Published May 1, 2012
When something seems funky with your computer, how do you know whether the problem is confined to your particular machine or part of a larger campus service issue? You can start by checking UBIT Alert.
UBIT Alert has long been a source of information for IT staff
and others when IT service issues arise. The alerts range from
announcements about routine maintenance and service notices to
timely updates during an unplanned outage.
In the past, IT service alerts have largely been written and posted by CIT staff seeking to inform their departmental IT colleagues of service issues and planned maintenance. However, if you have ever read one of these alerts and thought "what the heck are they talking about," rest assured that you are not alone! Not too surprisingly, these Alerts quickly became a topical focus during a series of meetings with faculty regarding their understanding of IT services. Barbara Rittner, Associate Dean in the School of Social Work, summed up the challenge. "We understand that it's important for technical people to communicate with each other in precise language that they understand, but faculty, students and non-IT staff need just enough detail to understand what a service issue means to us in non-technical terms. It will save a lot of effort in the long run if I don't have to call my local IT person to interpret a technical alert."
Out of these meetings, a new online UBIT Alert messaging process was designed so everyone on campus could tell "at a glance" whether a service is unavailable, slow, or experiencing instability - in clear, non-technical language.
The new UBIT Alert website contains a collection of over 80 Alert templates covering the most common types of IT service maintenance and outages. The templates may be used both by technical staff when requesting an Alert, and by the staff responsible for posting an Alert. The headlines (which appear as the subject in the emailed Alerts) use common service names and a controlled service status vocabulary to quickly convey the nature of a service change. The messages themselves have been revamped for clarity and consistency. Most include:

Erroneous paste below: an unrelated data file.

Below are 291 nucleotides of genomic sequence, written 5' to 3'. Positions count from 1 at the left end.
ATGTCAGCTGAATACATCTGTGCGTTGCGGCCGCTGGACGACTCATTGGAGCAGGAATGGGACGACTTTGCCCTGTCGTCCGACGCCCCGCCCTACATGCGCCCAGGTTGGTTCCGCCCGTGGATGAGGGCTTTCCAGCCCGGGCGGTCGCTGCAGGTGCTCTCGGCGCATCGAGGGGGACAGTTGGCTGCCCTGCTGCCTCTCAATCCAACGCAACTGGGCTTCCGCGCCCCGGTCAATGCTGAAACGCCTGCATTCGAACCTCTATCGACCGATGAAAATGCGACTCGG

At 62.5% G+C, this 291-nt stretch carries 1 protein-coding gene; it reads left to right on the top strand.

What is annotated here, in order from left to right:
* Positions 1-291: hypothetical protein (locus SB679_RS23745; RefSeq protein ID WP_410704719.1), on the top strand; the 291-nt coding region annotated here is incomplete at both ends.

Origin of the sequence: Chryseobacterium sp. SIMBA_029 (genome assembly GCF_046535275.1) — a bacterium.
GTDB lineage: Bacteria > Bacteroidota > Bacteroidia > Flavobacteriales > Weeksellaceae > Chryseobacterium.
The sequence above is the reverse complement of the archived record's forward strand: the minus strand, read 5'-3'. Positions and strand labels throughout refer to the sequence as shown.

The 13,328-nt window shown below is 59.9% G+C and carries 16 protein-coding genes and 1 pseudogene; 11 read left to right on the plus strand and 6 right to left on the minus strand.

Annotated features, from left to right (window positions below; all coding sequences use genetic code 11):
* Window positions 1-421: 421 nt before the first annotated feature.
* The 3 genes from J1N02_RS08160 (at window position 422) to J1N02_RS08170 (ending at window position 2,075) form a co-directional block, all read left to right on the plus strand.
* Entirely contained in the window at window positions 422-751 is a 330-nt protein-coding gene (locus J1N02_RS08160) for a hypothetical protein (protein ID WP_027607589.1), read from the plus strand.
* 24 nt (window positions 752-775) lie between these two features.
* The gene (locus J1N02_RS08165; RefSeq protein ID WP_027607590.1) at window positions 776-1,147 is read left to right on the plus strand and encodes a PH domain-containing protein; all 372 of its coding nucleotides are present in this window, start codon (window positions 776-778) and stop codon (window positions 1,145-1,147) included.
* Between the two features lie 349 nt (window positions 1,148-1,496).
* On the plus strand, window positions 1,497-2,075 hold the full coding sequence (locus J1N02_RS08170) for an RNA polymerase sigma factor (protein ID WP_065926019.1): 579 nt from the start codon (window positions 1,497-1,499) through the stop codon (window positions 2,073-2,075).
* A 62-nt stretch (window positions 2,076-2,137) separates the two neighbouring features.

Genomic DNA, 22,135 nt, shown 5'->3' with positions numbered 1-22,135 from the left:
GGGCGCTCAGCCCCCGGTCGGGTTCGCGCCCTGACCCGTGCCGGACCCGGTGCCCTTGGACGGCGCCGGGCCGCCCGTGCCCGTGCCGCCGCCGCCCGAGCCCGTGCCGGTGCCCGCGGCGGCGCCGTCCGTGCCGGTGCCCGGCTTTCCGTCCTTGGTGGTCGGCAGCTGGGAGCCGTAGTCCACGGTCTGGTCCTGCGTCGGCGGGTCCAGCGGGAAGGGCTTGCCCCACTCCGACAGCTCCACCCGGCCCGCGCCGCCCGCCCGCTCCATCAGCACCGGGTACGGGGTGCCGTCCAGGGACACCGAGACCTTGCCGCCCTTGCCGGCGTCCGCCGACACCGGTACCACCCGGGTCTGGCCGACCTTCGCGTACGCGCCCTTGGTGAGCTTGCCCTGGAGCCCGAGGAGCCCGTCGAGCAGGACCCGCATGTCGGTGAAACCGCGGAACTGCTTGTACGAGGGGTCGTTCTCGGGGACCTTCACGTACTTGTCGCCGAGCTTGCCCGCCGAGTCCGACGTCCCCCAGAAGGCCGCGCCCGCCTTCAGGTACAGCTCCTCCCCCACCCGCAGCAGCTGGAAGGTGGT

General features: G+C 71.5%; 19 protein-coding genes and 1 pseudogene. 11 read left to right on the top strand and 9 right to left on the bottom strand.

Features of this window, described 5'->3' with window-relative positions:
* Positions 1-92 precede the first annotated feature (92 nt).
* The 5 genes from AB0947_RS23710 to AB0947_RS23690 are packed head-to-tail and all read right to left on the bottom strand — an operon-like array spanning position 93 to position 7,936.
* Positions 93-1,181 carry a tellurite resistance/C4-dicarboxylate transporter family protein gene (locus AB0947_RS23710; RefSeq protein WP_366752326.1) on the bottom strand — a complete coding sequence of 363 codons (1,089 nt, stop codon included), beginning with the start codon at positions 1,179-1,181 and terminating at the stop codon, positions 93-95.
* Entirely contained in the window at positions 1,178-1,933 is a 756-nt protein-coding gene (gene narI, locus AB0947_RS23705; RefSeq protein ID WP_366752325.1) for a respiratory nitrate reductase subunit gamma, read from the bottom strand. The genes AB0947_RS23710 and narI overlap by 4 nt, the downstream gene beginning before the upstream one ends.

• The anticipated timeframe the service is affected
• The current status of the service and implications for campus use
• Who is affected on campus: faculty, staff, students, technical staff or campus area
• Who is NOT affected (if reason for confusion exists)
• A brief, non-technical definition of the service
• When an update can be expected (if a resolution is not posted first)
• A separate "Technical Details" section containing a more precise technical explanation to assist departmental IT staff or to request action
• Contact information if additional information is required
As the UBIT Alert system is refined, the vision is to expand and improve the Alert template collection with feedback from CIT staff. There are also plans to create a graphical "dashboard" that uses symbols to indicate whether any major campus IT services (Email, UBlearns, HUB, MyUB, etc.) are experiencing difficulties - and that may be the quickest way yet to tell if the "funky" is at your desktop or elsewhere. To be even more useful, the dashboard will also be available on mobile devices.
Please tell us what you think!